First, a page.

How long will my liver transplant last?
Liver transplant can have excellent outcomes. Recipients have been known to live a normal life over 30 years after the operation.
According to the most recent studies
Five-year graft and patient survivals 81%
10 year- 65
15 year 50%
Transplant recipients directly contribute to the success of their transplant. Failure to comply with the immunosuppression medical regimen is the number one cause of organ failure. Close follow-up with your transplant team and primary-care physician can help ensure a good outcome. Careful attention to medication schedules, lifestyle changes, infection-avoidance techniques are all important ways to prolong one's life after transplantation.
What can I expect my quality of life to be after liver transplantation?
The first three months following transplantation are the most difficult. The body is adjusting to the "new" liver and all the medications needed to maintain its health. By the time of discharge from the hospital patients are able to care for themselves, with some minor restrictions. The transplant team carefully prepares each patient for discharge. Most patients can return to work within 3 months after a transplant. Playing sports and getting healthy exercise, socializing, and traveling for business and pleasure are all possible. We expect that people who undergo liver transplantation can and do go on to lead "normal" lives.
Will my liver disease come back after a transplant?
Certain liver diseases can reappear in the new liver. One example is hepatitis C. The transplant team can advise you on the incidence of recurrence of specific liver ailments. In cases where there is a risk of recurrence the transplant team will monitor you very closely to help prevent recurrence.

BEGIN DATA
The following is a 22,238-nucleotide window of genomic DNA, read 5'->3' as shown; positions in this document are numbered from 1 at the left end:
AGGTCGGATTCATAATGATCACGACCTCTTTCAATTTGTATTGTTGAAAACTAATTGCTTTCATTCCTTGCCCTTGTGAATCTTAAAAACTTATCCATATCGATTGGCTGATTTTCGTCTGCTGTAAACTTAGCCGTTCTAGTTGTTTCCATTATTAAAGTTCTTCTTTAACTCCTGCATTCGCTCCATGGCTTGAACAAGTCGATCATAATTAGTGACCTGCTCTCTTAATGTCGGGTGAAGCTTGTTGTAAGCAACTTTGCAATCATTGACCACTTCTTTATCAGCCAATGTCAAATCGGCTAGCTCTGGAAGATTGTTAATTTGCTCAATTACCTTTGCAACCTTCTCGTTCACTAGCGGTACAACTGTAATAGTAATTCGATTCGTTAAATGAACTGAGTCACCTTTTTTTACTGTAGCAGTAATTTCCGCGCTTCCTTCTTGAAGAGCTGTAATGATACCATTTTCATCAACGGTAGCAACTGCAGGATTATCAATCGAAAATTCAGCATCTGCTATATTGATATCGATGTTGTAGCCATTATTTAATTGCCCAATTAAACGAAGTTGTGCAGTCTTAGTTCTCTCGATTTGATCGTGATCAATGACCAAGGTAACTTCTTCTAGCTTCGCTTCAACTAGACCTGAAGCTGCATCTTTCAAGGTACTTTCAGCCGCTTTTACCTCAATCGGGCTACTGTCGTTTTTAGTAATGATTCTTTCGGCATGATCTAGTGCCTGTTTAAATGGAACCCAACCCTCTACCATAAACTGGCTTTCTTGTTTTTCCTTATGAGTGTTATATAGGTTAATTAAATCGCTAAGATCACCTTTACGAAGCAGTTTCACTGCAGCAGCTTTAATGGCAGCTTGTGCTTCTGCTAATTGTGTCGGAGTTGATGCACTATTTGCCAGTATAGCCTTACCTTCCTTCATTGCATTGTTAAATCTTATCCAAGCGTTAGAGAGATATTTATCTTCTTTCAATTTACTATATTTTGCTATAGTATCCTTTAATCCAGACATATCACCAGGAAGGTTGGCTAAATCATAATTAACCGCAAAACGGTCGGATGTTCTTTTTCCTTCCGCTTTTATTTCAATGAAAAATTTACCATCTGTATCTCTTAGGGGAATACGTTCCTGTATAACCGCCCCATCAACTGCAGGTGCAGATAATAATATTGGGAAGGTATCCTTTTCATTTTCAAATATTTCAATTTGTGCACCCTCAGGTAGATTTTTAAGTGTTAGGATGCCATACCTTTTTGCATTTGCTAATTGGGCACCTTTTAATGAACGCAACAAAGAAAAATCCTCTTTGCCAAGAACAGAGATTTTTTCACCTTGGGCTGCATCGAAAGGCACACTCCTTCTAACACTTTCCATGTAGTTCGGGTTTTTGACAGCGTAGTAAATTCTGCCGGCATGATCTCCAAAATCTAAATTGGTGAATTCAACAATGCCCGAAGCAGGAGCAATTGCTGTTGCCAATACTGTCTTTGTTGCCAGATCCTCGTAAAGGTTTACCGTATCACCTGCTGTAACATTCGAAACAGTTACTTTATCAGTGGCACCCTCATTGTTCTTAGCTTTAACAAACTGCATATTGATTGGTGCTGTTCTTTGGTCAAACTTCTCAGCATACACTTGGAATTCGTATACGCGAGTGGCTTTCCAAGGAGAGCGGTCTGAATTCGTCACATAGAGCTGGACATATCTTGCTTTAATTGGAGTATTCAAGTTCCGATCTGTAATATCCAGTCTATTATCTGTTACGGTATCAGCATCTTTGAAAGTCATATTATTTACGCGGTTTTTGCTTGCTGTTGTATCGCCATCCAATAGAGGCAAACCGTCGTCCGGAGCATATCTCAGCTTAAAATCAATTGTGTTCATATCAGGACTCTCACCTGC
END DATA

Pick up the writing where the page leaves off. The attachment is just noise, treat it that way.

How long is the recuperation period?
Most patients are hospitalized for 2-3 weeks after liver transplant. Afterwards, they generally recuperate at home and typically return to work or school after about 3 months.
Will I need to take medications after my liver transplant?
Patients must take many medications after a liver transplant:
some to prevent rejection (immunosuppressants),
some to fight infection,
Patients returning home after transplantation will be taking approximately 7 to 10 different type of medicines. As the patient heals and recovers health with the help of their new liver, dosages and number of medications are reduced over time.
By 3 months, it is common to be down to 1 or 2 medications. However, patients will be taking immunosuppression medications for the rest of their lives in virtually all cases. It is vital that these medications are taken as prescribed, in the proper amounts and at the specified times. Missing medication doses or discontinuing them on one's own can lead to rejection and organ failure.
What side effects can be expected from the medications prescribed after transplant?
Many medications have side effects. Side effects typical with post-transplant medications include: elevated blood pressure, changes in mood, elevated blood sugar, bone and muscle weakness. Most patients will experience side effects initially, but these often diminish over time as dosages are reduced.
Although side effects can be troublesome, medications should never be discontinued without the knowledge and agreement of the transplant team. When side effects are severe, the array of medicines can often be adjusted to improve their tolerance.
Can I return to work after my transplant?
Yes, patients are encouraged to return to work after transplantation. It customarily takes around 3 months before returning to work is feasible. Certain patients will require light-duty assignments temporarily as they reacclimate to the workplace. Unless there are complications, disability is usually not granted for more than six months after a liver transplant, because the disabling disease has been treated. From the start of the transplant process, patients should consider their long-term employment goals so that they can rejoin the workforce in a timely manner and avoid lapse in health insurance coverage.